Summer Sandbox Focuses on Creating New Business Ventures – Hobart and William Smith Colleges \
The HWS Update

Summer Sandbox Focuses on Creating New Business Ventures

Summer Sandbox Presentations 151Through the Centennial Center’s Summer Sandbox Startup Accelerator program, student entrepreneurs completed a nine-week intensive session in which they advanced for-profit and non-profit ideas into potentially viable business and service ventures. This year marked the second cohort of the program. Sixteen students from all class years participated.

Summer Sandbox, which ran from June 3rd through August 2nd, quickly places students into operating startup teams. The program incorporates Lean Startup methodologies to quickly validate critical business assumptions, such as customer segments, value propositions, selling channels, competition, financial viability and key partnerships. The program concludes with a “Pitch Night”, where teams present their startups to an audience of HWS and community members.

Throughout the course of the program, teams conducted 15 face-to-face customer interviews each week to validate assumptions and advance their business models. Additionally, the cohort was introduced to more than 30 peer, alum and entrepreneur connections who served as mentors and provided important real-world feedback. One-on-one sessions provides the teams with constructive criticism and advice based on mentor experience across various industries.

Notable alum participants included Chair of the Board of Trustees Thomas S. Bozzuto ’68, L.H.D.’18, CEO and Founder of the Bozzuto Group, who discussed launching his company, building a support network and sustaining growth over time. Also participating was Michael Barlow ’11, who discussed his startup experience with his own rapidly growing venture, Fernish, a furniture subscription service for urban professionals.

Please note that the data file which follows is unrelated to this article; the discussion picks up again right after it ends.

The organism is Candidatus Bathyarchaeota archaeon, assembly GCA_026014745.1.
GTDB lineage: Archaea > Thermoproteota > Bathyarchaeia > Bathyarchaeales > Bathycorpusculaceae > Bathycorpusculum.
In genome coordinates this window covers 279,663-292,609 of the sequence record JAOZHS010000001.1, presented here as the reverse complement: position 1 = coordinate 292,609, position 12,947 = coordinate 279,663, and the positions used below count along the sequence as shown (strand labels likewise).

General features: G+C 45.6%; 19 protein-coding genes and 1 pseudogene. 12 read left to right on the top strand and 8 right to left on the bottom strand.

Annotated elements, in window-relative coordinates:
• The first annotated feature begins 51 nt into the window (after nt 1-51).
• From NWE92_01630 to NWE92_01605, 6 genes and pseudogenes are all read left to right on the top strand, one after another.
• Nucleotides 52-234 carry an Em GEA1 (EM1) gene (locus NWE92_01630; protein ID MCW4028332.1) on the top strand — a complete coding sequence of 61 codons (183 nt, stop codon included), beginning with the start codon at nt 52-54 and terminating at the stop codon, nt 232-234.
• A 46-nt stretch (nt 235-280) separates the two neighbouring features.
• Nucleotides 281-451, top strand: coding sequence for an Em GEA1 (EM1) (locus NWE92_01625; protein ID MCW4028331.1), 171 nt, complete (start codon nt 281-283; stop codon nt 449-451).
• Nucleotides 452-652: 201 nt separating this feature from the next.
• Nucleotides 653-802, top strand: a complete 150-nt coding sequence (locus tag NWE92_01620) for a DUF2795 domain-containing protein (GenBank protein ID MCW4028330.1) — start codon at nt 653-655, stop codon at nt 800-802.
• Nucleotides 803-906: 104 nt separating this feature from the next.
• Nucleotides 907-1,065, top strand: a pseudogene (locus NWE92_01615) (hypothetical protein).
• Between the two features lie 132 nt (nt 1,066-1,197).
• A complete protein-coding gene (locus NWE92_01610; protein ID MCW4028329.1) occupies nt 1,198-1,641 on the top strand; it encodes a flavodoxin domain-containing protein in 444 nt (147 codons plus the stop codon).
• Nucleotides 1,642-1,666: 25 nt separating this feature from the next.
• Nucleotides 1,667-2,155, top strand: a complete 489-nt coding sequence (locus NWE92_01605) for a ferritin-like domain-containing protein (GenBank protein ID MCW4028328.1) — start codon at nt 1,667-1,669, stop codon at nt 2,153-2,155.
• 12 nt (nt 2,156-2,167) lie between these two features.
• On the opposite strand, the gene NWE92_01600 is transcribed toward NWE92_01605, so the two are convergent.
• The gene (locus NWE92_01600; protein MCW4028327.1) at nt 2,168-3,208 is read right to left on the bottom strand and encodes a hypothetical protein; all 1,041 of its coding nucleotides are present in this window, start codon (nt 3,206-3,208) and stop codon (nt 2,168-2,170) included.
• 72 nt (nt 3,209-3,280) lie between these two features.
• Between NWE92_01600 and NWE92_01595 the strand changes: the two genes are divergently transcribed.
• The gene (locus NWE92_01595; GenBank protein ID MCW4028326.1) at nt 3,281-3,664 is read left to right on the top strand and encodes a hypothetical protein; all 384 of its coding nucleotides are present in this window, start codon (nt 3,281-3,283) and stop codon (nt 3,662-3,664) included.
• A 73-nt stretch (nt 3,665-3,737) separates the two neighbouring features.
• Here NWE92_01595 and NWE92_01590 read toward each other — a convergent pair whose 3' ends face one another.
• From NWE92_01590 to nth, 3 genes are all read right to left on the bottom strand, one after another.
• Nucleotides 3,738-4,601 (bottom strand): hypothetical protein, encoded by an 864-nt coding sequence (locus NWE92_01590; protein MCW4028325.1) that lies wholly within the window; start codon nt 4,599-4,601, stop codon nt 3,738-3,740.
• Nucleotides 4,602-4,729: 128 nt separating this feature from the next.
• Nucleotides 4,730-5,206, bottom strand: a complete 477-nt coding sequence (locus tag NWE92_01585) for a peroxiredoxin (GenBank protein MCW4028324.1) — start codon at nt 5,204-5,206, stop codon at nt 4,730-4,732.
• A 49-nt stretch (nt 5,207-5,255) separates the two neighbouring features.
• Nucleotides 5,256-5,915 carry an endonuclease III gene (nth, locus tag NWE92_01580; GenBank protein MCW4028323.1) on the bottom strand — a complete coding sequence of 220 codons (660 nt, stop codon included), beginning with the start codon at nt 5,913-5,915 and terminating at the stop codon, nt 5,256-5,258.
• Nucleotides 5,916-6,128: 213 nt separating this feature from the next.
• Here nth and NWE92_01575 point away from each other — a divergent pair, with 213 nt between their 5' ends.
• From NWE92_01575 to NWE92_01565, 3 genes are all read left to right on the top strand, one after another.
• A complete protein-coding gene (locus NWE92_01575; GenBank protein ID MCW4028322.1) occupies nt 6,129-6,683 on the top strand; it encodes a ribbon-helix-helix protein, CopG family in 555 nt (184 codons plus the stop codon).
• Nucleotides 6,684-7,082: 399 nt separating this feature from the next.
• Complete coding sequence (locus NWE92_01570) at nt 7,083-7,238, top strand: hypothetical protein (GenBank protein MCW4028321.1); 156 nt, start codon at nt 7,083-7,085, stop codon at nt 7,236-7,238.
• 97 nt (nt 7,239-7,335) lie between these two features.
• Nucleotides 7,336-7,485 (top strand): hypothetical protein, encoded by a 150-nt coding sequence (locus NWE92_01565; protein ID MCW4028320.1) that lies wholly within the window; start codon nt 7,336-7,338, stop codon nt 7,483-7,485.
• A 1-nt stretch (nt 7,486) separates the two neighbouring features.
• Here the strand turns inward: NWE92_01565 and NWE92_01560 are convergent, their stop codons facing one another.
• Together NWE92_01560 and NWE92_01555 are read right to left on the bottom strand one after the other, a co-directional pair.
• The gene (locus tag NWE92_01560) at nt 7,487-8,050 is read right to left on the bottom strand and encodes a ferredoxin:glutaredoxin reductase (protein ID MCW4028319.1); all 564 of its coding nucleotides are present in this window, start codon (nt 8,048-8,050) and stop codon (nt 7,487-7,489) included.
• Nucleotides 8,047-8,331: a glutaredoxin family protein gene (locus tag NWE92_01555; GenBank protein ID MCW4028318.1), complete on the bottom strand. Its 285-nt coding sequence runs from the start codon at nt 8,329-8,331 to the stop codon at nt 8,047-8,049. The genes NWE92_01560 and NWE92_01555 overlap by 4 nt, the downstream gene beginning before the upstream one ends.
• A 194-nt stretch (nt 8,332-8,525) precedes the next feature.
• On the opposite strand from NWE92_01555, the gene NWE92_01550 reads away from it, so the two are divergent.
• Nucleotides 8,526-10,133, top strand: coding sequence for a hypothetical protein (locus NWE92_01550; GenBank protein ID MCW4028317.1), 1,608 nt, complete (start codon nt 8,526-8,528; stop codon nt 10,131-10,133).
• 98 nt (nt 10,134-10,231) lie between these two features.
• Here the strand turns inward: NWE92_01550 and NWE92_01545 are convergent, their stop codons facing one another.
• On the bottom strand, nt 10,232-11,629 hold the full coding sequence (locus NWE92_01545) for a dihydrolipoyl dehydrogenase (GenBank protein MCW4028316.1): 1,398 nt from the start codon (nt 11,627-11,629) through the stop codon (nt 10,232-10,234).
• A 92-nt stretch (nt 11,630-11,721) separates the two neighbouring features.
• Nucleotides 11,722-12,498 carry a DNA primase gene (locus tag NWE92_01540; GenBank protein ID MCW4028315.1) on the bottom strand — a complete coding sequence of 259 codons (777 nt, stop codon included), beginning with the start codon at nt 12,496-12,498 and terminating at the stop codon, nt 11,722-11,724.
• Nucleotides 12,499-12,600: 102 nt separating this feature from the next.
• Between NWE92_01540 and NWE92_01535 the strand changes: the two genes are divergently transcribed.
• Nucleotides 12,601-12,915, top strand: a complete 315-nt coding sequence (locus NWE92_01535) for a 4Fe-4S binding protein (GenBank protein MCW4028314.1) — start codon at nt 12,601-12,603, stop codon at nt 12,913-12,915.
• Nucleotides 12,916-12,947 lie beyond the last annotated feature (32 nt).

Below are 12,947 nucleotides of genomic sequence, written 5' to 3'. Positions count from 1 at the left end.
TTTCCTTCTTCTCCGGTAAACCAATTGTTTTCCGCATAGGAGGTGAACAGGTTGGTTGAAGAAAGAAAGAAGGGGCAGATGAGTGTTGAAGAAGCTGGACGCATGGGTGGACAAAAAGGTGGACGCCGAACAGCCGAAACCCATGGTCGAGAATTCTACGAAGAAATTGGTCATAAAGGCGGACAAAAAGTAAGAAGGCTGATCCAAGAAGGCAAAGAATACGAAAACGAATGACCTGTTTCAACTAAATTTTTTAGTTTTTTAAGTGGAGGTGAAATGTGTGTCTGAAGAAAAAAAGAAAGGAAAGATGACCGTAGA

“I learned how to receive critical feedback from different coaches, process their comments and apply them to my idea,” says philosophy major Austin Kennie ’19, who partnered with Kaitlin Hunt ’19 to develop “Mutant House Comics,” a comic book publication house that produces content parents and teachers can use to teach middle schoolers about issues including race, gender and sexuality. The publication would differentiate itself by ushering in a new era of relatable superheroes.

Over the course of the program, students visited and connected with regional entrepreneurial programs at the Rochester Institute of Technology, including the RIT Summer Startup Program, Cornell University – including Cornell AgriTech and Rev Ithaca Incubator, and NextCorps – a Rochester-based incubator made up of entrepreneurs, advisers and venture capitalists creating next generation startup companies.

Media and society and psychology double major Chloe Emler ’20 says the experience of creating several iterations of her proposal emphasized the lesson that business ideas should “evolve over time” to reflect the needs of their customers. Alongside Addison Gilbard ’20, the team pitched “Exit 42 Media,” a female-focused entertainment company that creates 10-20 minute fictional videos and distributes them to an online audience through mobile devices and social platforms.

Summer Sandbox Entrepreneur Visit 00027 copyLinden Bascom ’20 and Mouhamed Thiam ’20 created Stu-Haul, a mobile recording studio for New York’s inner-city youth. In partnership with city schools, students can participate in Stu-Haul as an afterschool music enrichment and career prep program.

Summer Sandbox creates a startup environment in which students build three core skills: developing an entrepreneurial mindset; interacting with potential customers; and understanding what problems are being solved. Students are provided with the resources and space they need to develop, with a high degree of confidence, the elements needed to launch a successful company or organization.

Media and Society major Eric Molina ’22 says the “entrepreneurial mindset” clicked for him when he learned that a business opportunity arises when you are able to identify and develop a solution to a specific customer problem. Along with Gabriella Milano ’19, the team created “LetsLink,” a networking association that connects students to alums, professors and other students in order to help them identify a career path of their interest.

Other participants in the cohort included: Chung Eun Kim Armijos ’19, Coy Austin ’22, Andrew Dellicicchi ’20, Kenza Kebdani Lahouir ’21, Alexander Lorie ’21, Emily Rich ’21, Reed Tansill ’20 and Olivia Wojnovich ’20.